The growing season in the Hohen Vogelsberg is 120 to 140 days a year. This is the period in which the daily mean temperature values ​​are at least 10 ° C. In the low mountain ranges, the temperature decreases with every increase of 100 meters by an average of 0.5 to 0.8 ° C. In the Vogelsberg this falls on the west side by about 0.55 ° C and on the east side by about 0.45 ° C per 100 meters of increase in altitude. In the Hohen Vogelsberg, the average vegetation period varies between 135 days in Herchenhain and 157 days in Gedern . The mean annual temperatures are below 6 ° C in the highest locations around Taufstein, Hoherodskopf, Sieben Ahorn and Herchenhainer Höhe.

On the western Vogelsberg, the precipitation increases significantly compared to the Wetterau. Due to the damming effect of the mountains, the precipitation increases steadily from the Wetterau in an easterly direction over Schotten to the Oberwald. The increase slows down from a height line of about 330 meters above sea level. The average annual rainfall is from 400 meters above sea level at about 900 mm, between 500 and 600 meters above sea level a little over 1000 mm and above 600 meters above 1100 mm. The eastern part of the mountains lying in the lee , on the other hand, has significantly lower values. However, there are fluctuations in annual precipitation. The range is 40% to 160% in the long-term values. In 1981, 1700 mm of precipitation was recorded in the Hohen Vogelsberg. On the other hand, there was particularly little precipitation in 1976 with less than 700 mm annual precipitation, measured in Ulrichstein .

However, there are also differences in the distribution of precipitation during a year. The Hohe Vogelsberg has the maximum in winter and secondary maximums in July and August, while the peripheral areas receive the most rainfall in the summer months from June to August with a minimum in spring. Compared to the surrounding landscapes, the Vogelsberg is characterized by large amounts of winter snow. In the Oberwald, 34% of all precipitation falls as snow and a closed snow cover exists for an average of 78 days. In the western Wetterau, however, it is only 10% or 16 days.

Bodies of water and water supply

Not only a section of the Rhine-Weser watershed runs over the Vogelsberg , but also ( Weser - or Fulda -internal) the watershed between Eder or Schwalm and Unterer Fulda and ( Rhine -internal) that between Main and Lahn .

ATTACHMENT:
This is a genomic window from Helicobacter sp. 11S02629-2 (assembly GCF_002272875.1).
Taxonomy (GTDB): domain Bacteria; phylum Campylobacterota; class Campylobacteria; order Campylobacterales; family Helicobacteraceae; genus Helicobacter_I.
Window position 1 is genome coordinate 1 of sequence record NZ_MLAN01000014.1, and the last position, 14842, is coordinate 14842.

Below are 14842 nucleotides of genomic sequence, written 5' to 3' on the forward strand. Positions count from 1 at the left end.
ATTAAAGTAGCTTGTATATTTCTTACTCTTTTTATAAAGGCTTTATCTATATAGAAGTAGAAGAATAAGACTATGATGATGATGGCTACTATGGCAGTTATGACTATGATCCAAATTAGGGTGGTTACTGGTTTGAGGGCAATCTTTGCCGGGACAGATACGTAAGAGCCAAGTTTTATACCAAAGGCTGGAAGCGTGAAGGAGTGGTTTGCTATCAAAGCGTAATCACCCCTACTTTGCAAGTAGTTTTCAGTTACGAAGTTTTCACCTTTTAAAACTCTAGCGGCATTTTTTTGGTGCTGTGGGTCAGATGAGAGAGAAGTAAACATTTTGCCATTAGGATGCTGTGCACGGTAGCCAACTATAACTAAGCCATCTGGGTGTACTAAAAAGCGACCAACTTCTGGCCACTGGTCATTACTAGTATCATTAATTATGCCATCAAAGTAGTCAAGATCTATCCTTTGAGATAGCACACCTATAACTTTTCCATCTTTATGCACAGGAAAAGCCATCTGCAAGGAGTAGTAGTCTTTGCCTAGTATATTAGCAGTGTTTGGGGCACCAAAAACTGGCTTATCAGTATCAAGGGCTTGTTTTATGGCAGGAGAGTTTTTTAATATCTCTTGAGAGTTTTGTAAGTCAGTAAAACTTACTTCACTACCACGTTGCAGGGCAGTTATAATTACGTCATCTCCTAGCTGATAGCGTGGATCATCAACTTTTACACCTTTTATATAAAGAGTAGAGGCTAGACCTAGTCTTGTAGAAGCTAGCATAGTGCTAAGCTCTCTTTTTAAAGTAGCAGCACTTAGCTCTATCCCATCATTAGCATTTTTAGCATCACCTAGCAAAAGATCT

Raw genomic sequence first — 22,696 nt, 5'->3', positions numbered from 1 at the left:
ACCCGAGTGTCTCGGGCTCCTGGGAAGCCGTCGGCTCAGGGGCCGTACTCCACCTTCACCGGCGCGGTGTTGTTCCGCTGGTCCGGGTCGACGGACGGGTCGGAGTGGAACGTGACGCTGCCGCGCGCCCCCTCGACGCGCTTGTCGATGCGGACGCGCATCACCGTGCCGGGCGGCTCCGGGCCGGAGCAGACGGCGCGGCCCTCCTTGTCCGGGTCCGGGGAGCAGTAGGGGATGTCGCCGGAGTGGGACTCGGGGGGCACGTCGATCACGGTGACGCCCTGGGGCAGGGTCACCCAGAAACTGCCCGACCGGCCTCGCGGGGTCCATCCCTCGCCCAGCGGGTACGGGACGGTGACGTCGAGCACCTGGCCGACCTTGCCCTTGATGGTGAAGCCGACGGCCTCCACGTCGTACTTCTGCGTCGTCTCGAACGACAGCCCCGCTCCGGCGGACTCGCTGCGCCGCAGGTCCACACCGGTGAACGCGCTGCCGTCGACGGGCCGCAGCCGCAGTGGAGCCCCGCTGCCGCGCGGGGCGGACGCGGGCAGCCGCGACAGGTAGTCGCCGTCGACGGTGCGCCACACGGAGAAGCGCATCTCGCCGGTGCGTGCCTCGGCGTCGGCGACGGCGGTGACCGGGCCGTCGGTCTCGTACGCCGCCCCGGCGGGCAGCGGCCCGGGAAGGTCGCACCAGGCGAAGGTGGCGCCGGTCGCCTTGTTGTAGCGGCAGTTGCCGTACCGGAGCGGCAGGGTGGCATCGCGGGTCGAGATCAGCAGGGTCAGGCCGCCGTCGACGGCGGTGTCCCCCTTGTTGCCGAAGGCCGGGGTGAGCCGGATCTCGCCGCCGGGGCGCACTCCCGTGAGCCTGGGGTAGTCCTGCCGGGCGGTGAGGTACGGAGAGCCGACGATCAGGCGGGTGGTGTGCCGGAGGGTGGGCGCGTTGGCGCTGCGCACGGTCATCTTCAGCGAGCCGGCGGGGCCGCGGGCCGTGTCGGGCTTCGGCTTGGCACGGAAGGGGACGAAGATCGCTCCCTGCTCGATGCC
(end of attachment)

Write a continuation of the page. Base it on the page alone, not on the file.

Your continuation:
In addition to water from the Spessart and Hessian Ried, ground and spring water from the Vogelsberg ensures the drinking water supply in the Rhine-Main area . As early as 1876, sources in the eastern Vogelsberg were taken and the construction of a water pipeline from the Spessart and Vogelsberg to Frankfurt am Main was completed. A lack of understanding of the special hydrogeological and ecological situation in the Vogelsberg and excessively high withdrawals resulted in springs failing, settlement cracks in buildings and, in parts, the ground sagging. The Upper Hessian Utilities AG (OVAG) are the largest water pumps in the Vogelsberg: they pump around 30 million cubic meters of groundwater from their wells every year ; 2/3 of this is given to the city of Frankfurt am Main in the Rhine-Main area.

Flowing waters

The Nidder in the Vogelsberg

Numerous flowing waters , brooks and rivers arise in the Vogelsberg , spreading out radially around the center of the elevation, flowing away in all directions. Looking clockwise, the rivers flow into the main catchment areas Schwalm, Untere Fulda, Kinzig, Nidda and Ohm. Often a river known by name is fed by several main arms of approximately equal status.

The main rivers systematically

The main rivers of the Vogelsberg are ordered clockwise, starting in the north:

In relation to the Vogelsberg, however, the specified lengths are misleading:

  • The Schwalm gets only a fraction of its water from the Vogelsberg and is a. still fed by Knüll and Kellerwald .
  • The lilac is only fed from the left side of the Vogelsberg, while the right tributaries come from the Rhön and Land ridge .
  • The Kinzig itself does not flow through the low mountain range. Only the most important right tributaries come from the Vogelsberg, while z. B. the left spring from the Spessart .